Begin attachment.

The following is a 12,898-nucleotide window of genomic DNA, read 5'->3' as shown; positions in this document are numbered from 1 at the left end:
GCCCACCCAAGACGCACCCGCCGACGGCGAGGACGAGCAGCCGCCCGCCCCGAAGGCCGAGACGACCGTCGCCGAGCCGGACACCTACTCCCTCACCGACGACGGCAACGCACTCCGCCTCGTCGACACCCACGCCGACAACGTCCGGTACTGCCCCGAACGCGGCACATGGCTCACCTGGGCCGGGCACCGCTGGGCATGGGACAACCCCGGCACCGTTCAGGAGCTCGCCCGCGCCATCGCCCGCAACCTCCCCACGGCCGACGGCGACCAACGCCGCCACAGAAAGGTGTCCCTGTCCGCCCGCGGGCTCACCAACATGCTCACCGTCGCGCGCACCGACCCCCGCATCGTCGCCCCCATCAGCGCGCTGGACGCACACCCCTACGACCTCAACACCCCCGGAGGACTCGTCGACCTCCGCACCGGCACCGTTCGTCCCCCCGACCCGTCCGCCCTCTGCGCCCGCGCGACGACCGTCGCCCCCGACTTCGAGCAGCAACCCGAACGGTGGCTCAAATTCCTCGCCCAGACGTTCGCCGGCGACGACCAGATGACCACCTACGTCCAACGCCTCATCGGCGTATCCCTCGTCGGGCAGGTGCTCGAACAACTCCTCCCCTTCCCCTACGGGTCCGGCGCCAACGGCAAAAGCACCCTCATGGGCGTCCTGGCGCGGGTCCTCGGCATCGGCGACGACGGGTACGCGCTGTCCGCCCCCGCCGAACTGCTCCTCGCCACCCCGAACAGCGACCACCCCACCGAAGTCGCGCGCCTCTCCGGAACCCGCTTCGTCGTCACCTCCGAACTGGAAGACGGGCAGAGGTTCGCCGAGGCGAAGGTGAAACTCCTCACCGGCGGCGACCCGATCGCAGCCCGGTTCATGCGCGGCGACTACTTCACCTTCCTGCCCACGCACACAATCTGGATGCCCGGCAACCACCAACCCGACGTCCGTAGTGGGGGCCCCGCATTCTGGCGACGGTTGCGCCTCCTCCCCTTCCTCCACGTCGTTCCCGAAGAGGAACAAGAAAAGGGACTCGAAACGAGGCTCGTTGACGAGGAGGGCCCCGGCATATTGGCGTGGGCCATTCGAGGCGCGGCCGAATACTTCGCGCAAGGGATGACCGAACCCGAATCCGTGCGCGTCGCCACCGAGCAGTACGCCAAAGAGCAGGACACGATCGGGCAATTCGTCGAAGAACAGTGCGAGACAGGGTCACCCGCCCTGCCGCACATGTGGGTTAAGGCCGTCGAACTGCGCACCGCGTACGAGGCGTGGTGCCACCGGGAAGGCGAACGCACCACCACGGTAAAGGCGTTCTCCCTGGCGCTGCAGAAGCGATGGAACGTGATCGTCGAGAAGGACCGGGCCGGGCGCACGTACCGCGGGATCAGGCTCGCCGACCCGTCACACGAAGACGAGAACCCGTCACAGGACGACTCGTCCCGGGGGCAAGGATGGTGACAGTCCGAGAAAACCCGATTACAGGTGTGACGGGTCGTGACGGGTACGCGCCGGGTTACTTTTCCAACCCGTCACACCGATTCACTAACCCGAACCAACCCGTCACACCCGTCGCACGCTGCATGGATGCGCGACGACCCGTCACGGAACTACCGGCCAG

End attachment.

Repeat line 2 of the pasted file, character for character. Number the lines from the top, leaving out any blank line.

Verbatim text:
GCCCACCCAAGACGCACCCGCCGACGGCGAGGACGAGCAGCCGCCCGCCCCGAAGGCCGAGACGACCGTCGCCGAGCCGGACACCTACTCCCTCACCGACGACGGCAACGCACTCCGCCTCGTCGACACCCACGCCGACAACGTCCGGTACTGCCCCGAACGCGGCACATGGCTCACCTGGGCCGGGCACCGCTGGGCATGGGACAACCCCGGCACCGTTCAGGAGCTCGCCCGCGCCATCGCCCGCAACCTCCCCACGGCCGACGGCGACCAACGCCGCCACAGAAAGGTGTCCCTGTCCGCCCGCGGGCTCACCAACATGCTCACCGTCGCGCGCACCGACCCCCGCATCGTCGCCCCCATCAGCGCGCTGGACGCACACCCCTACGACCTCAACACCCCCGGAGGACTCGTCGACCTCCGCACCGGCACCGTTCGTCCCCCCGACCCGTCCGCCCTCTGCGCCCGCGCGACGACCGTCGCCCCCGACTTCGAGCAGCAACCCGAACGGTGGCTCAAATTCCTCGCCCAGACGTTCGCCGGCGACGACCAGATGACCACCTACGTCCAACGCCTCATCGGCGTATCCCTCGTCGGGCAGGTGCTCGAACAACTCCTCCCCTTCCCCTACGGGTCCGGCGCCAACGGCAAAAGCACCCTCATGGGCGTCCTGGCGCGGGTCCTCGGCATCGGCGACGACGGGTACGCGCTGTCCGCCCCCGCCGAACTGCTCCTCGCCACCCCGAACAGCGACCACCCCACCGAAGTCGCGCGCCTCTCCGGAACCCGCTTCGTCGTCACCTCCGAACTGGAAGACGGGCAGAGGTTCGCCGAGGCGAAGGTGAAACTCCTCACCGGCGGCGACCCGATCGCAGCCCGGTTCATGCGCGGCGACTACTTCACCTTCCTGCCCACGCACACAATCTGGATGCCCGGCAACCACCAACCCGACGTCCGTAGTGGGGGCCCCGCATTCTGGCGACGGTTGCGCCTCCTCCCCTTCCTCCACGTCGTTCCCGAAGAGGAACAAGAAAAGGGACTCGAAACGAGGCTCGTTGACGAGGAGGGCCCCGGCATATTGGCGTGGGCCATTCGAGGCGCGGCCGAATACTTCGCGCAAGGGATGACCGAACCCGAATCCGTGCGCGTCGCCACCGAGCAGTACGCCAAAGAGCAGGACACGATCGGGCAATTCGTCGAAGAACAGTGCGAGACAGGGTCACCCGCCCTGCCGCACATGTGGGTTAAGGCCGTCGAACTGCGCACCGCGTACGAGGCGTGGTGCCACCGGGAAGGCGAACGCACCACCACGGTAAAGGCGTTCTCCCTGGCGCTGCAGAAGCGATGGAACGTGATCGTCGAGAAGGACCGGGCCGGGCGCACGTACCGCGGGATCAGGCTCGCCGACCCGTCACACGAAGACGAGAACCCGTCACAGGACGACTCGTCCCGGGGGCAAGGATGGTGACAGTCCGAGAAAACCCGATTACAGGTGTGACGGGTCGTGACGGGTACGCGCCGGGTTACTTTTCCAACCCGTCACACCGATTCACTAACCCGAACCAACCCGTCACACCCGTCGCACGCTGCATGGATGCGCGACGACCCGTCACGGAACTACCGGCCAG